Bosch is working on safety systems such as a blind spot alert and a hill hold control as the German company seeks to dominate the motorcycle market.
Their “Side View Assist” is similar to systems used in cars that recognise another vehicle in the blind spot and provide a visual warning in the wing mirrors.
“Vehicle Hold Control” is also similar to car systems which hold the vehicle facing up or downhill while stationary without the use of the brakes.
There are no indications when either of these devices will be available, however the supplied artwork on the Hill Hold Control seems to suggest they are working with Ducati and its Audi owners.
Meanwhile, Bosch has established an independent supplier business for motorcycles, the Two-Wheeler and Powersports Division.
It is based in Yokohama, Japan, and includes branches in the USA, Europe, India and China. It will also serve special-purpose vehicles such as quads, personal watercraft and snowmobiles.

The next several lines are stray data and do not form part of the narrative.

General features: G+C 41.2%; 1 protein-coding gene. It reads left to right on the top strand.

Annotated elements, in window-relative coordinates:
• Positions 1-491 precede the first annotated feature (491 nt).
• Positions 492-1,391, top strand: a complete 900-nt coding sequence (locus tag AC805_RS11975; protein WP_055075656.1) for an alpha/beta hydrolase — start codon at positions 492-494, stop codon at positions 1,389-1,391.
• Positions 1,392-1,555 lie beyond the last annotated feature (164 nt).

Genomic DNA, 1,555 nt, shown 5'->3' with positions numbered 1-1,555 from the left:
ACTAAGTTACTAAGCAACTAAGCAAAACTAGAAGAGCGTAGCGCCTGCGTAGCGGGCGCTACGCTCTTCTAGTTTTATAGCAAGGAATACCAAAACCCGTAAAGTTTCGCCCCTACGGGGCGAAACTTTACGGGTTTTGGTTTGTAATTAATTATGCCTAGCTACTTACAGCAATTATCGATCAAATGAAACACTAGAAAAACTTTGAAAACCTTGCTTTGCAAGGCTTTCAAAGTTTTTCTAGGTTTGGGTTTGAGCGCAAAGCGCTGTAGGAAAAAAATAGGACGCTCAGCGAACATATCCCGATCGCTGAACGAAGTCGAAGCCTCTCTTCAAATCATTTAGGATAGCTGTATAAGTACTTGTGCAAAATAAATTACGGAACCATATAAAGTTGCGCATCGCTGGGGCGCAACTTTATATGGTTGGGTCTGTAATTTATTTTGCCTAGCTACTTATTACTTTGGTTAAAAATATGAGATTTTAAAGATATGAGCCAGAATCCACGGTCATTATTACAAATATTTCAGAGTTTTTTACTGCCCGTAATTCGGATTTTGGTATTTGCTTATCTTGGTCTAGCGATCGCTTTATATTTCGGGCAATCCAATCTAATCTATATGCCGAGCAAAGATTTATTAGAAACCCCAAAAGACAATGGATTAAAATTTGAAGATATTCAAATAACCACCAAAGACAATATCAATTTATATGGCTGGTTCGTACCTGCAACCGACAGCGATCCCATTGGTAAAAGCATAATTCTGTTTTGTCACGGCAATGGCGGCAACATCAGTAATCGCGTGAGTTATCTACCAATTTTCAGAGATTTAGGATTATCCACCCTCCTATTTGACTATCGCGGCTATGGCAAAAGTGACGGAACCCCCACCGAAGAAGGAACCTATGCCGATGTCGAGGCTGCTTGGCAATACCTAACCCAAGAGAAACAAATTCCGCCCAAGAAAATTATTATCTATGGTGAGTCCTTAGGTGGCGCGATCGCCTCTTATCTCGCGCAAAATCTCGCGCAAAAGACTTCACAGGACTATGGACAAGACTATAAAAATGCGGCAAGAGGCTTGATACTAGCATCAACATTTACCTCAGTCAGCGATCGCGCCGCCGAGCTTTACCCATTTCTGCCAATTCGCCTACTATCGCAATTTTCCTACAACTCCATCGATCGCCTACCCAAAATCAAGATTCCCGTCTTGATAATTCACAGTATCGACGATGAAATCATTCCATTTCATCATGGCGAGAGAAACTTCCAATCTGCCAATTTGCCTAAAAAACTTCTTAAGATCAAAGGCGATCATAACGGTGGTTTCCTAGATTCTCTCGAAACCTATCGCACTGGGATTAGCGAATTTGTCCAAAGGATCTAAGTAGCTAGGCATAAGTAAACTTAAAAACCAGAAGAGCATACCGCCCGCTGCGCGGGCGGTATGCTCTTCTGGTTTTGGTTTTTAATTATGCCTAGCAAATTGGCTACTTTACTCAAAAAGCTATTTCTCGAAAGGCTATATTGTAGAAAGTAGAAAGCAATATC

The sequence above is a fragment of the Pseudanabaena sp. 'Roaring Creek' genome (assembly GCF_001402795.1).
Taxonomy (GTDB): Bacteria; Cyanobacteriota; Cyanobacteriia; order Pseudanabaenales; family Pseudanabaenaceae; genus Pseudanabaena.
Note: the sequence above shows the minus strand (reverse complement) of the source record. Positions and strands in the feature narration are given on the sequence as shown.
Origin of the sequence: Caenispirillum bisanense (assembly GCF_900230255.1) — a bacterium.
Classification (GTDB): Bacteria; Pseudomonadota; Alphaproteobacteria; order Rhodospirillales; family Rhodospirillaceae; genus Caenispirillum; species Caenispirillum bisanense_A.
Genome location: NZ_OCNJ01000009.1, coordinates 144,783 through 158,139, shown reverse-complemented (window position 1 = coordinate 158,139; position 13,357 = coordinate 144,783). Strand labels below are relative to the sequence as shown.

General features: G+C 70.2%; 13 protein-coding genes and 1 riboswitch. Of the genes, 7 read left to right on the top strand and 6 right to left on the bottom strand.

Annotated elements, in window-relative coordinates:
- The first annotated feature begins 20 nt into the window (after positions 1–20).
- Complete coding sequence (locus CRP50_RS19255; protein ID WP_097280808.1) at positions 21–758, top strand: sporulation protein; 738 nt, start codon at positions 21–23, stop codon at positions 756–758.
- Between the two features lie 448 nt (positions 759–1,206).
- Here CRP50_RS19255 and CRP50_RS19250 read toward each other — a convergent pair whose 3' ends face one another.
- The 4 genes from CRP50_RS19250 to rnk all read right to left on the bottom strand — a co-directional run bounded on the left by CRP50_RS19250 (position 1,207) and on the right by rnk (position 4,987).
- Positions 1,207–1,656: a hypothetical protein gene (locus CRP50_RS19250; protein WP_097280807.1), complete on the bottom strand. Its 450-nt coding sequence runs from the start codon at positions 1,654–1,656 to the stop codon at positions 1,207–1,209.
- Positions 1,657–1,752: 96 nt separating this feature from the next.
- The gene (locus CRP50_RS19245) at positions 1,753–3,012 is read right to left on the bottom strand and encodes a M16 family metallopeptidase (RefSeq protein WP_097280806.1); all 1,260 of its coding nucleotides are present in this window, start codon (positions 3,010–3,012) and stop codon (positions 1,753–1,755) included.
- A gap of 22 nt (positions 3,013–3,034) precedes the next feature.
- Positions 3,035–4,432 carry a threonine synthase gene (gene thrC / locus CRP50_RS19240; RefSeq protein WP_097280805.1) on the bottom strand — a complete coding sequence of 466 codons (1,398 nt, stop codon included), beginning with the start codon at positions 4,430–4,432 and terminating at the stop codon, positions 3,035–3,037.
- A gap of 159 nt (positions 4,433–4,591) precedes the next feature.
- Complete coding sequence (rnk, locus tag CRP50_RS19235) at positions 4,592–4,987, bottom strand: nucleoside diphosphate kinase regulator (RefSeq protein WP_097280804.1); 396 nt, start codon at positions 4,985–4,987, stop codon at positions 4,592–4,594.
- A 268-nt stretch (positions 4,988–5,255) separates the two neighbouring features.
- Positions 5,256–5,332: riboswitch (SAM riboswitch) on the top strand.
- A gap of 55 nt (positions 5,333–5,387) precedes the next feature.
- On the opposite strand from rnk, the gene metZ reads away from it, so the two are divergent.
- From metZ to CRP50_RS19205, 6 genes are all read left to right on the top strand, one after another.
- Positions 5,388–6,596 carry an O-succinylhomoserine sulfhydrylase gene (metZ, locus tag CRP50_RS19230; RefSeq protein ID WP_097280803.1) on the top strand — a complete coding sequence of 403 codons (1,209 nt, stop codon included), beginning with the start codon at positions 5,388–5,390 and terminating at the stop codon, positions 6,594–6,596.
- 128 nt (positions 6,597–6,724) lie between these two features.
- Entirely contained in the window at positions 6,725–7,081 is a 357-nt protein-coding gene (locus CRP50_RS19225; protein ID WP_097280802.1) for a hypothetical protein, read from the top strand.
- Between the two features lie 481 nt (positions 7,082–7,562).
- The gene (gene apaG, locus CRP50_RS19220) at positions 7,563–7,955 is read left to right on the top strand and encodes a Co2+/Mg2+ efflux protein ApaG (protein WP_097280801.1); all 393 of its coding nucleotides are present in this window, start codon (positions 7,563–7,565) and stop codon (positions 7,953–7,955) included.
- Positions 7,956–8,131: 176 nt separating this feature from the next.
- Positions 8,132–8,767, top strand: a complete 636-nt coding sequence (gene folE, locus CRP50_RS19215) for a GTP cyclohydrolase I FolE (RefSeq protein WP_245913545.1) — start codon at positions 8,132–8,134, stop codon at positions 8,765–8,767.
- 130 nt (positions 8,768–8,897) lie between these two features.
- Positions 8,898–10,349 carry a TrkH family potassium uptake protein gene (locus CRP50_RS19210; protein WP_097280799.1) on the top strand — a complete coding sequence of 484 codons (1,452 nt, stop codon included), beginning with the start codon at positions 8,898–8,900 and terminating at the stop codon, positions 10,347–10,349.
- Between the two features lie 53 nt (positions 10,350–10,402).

“Bosch technology for more efficiency and safety should be part of any car and in the future the same will go for motorcycles,” says Dr. Dirk Hoheisel, member of the Bosch management board. “We are aiming to become a leading supplier in the motorcycle market, too. The portion of the market relevant for Bosch which covers driving safety systems, powertrain technology and infotainment systems will double over the next five years.”
The German automotive electronics company is mainly known for its advanced motorcycle ABS units, but also makes Motronic engine management, stability control, fuel injectors, batteries, spark plugs, sensors and more.
Their lightweight next-generation ABS10 – up to 30% lighter and 45% smaller than the current ABS9 – is planned for production later in 2016 and they have announced plans for infotainment systems that integrate smartphones with motorcycles.
Last year, Bosch won Australian road safety awards for the motorcycle versions of their anti-lock braking system (ABS) and motorcycle stability control (MSC) systems.